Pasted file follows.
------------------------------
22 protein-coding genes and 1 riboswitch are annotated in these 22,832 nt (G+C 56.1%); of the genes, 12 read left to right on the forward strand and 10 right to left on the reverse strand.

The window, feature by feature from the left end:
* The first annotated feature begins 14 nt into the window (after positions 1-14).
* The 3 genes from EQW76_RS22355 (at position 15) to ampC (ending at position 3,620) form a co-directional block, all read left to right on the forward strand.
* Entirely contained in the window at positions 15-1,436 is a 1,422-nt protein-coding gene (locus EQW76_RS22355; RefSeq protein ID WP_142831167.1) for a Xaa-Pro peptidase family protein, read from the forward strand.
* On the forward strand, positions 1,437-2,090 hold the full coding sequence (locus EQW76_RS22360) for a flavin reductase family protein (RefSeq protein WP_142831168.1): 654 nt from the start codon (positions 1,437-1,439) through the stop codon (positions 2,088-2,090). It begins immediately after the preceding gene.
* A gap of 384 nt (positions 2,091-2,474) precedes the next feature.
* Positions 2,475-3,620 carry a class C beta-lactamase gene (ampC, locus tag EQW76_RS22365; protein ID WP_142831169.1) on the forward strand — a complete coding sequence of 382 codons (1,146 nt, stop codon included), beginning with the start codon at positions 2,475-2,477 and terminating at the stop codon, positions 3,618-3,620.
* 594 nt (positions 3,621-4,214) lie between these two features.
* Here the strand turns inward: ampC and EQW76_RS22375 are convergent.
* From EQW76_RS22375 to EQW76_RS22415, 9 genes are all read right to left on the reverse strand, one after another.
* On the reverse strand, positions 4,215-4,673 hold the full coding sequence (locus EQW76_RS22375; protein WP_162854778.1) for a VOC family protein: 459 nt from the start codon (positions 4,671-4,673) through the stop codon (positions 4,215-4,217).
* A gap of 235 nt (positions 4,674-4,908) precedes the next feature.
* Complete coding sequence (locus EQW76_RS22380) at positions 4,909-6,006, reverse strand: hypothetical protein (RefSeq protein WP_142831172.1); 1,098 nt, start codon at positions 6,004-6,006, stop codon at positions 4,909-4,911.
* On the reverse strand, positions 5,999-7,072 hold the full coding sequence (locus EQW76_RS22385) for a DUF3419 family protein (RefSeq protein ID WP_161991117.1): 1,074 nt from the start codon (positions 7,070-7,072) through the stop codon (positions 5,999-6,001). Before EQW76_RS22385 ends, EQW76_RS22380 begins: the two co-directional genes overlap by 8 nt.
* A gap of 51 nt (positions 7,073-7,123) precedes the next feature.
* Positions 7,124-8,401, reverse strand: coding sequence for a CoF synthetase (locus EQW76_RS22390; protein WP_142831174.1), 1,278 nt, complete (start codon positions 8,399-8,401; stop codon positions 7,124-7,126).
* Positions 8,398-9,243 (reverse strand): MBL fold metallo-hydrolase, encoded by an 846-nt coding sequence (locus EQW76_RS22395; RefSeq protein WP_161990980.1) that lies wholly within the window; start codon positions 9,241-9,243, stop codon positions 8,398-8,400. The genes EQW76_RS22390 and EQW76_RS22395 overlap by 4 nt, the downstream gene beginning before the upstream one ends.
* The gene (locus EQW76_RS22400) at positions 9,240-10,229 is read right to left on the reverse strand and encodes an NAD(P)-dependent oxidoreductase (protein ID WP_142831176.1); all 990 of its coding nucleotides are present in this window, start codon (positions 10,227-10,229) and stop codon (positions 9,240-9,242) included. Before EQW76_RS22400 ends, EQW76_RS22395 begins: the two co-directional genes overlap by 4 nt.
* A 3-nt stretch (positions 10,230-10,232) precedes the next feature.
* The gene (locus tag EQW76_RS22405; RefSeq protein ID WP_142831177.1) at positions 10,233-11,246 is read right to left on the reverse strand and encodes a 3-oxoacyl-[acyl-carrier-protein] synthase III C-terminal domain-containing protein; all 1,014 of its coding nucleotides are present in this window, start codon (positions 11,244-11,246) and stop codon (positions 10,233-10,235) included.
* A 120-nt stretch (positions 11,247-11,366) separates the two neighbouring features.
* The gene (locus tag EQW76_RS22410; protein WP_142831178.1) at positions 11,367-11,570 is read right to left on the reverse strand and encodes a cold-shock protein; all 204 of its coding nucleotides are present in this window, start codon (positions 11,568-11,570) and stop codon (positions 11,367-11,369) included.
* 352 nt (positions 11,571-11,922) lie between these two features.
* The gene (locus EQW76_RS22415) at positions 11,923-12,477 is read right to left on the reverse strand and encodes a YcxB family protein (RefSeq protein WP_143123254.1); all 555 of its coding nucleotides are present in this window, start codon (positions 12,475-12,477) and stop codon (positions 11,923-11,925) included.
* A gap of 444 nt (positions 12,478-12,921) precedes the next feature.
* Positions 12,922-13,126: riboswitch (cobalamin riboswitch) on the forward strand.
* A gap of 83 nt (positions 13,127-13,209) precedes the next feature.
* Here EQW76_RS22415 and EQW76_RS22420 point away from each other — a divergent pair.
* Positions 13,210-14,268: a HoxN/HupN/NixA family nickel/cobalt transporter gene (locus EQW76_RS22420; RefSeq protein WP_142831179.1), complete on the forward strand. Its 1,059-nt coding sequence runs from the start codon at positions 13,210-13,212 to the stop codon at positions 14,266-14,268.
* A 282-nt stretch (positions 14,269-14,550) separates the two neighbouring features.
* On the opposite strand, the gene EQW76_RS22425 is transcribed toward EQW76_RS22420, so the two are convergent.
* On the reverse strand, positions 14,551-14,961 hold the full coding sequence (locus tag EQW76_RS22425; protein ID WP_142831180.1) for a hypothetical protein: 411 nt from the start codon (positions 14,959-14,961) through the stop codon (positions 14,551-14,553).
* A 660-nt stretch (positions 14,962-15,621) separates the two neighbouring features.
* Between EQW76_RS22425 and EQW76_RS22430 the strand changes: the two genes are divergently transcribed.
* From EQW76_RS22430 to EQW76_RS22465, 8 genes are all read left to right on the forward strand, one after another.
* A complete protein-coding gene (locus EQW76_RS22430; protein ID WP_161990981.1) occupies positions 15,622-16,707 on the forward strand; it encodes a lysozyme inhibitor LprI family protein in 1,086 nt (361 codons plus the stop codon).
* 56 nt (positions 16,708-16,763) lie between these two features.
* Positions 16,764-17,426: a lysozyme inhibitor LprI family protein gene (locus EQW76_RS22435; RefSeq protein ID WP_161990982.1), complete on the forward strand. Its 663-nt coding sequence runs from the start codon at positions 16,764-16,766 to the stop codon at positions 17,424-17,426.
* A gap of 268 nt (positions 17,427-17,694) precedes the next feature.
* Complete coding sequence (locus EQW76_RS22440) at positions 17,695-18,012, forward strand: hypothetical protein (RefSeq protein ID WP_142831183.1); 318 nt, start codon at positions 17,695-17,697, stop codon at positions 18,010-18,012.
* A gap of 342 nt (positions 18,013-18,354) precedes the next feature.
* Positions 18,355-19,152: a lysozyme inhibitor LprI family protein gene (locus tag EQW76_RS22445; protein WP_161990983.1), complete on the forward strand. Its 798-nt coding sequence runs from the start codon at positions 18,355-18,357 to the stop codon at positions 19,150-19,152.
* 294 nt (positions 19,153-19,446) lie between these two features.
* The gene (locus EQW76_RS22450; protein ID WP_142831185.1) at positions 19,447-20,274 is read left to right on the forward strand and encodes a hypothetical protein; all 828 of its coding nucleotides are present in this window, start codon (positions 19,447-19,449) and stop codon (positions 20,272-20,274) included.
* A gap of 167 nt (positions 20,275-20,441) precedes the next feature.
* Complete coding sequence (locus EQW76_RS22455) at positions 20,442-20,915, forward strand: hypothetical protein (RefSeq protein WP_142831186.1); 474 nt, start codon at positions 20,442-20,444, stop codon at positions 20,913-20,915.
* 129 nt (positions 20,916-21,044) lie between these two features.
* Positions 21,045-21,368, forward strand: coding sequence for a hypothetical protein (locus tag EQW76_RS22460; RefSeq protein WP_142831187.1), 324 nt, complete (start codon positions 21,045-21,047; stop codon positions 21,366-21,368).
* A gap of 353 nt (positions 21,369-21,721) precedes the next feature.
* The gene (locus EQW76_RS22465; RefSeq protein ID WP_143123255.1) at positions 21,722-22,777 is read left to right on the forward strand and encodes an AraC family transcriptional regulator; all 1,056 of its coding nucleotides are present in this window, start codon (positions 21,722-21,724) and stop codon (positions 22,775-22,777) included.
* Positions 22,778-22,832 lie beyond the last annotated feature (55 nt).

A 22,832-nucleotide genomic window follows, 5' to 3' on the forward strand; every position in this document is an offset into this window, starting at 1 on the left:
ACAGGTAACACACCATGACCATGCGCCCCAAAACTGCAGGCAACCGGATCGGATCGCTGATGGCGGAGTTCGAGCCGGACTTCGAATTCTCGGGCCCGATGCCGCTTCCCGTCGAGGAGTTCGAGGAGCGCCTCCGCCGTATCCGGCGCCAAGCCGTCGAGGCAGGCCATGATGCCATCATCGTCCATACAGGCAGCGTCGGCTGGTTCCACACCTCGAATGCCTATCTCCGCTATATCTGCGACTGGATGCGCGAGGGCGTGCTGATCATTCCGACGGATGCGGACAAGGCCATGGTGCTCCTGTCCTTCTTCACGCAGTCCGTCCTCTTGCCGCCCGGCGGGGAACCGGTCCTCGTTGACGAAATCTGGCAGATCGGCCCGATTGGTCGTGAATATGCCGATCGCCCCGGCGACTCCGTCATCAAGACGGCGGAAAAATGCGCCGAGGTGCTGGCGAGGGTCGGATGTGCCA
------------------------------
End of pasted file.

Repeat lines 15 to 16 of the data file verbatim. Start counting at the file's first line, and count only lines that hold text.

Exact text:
* On the reverse strand, positions 5,999-7,072 hold the full coding sequence (locus EQW76_RS22385) for a DUF3419 family protein (RefSeq protein ID WP_161991117.1): 1,074 nt from the start codon (positions 7,070-7,072) through the stop codon (positions 5,999-6,001). Before EQW76_RS22385 ends, EQW76_RS22380 begins: the two co-directional genes overlap by 8 nt.
* A gap of 51 nt (positions 7,073-7,123) precedes the next feature.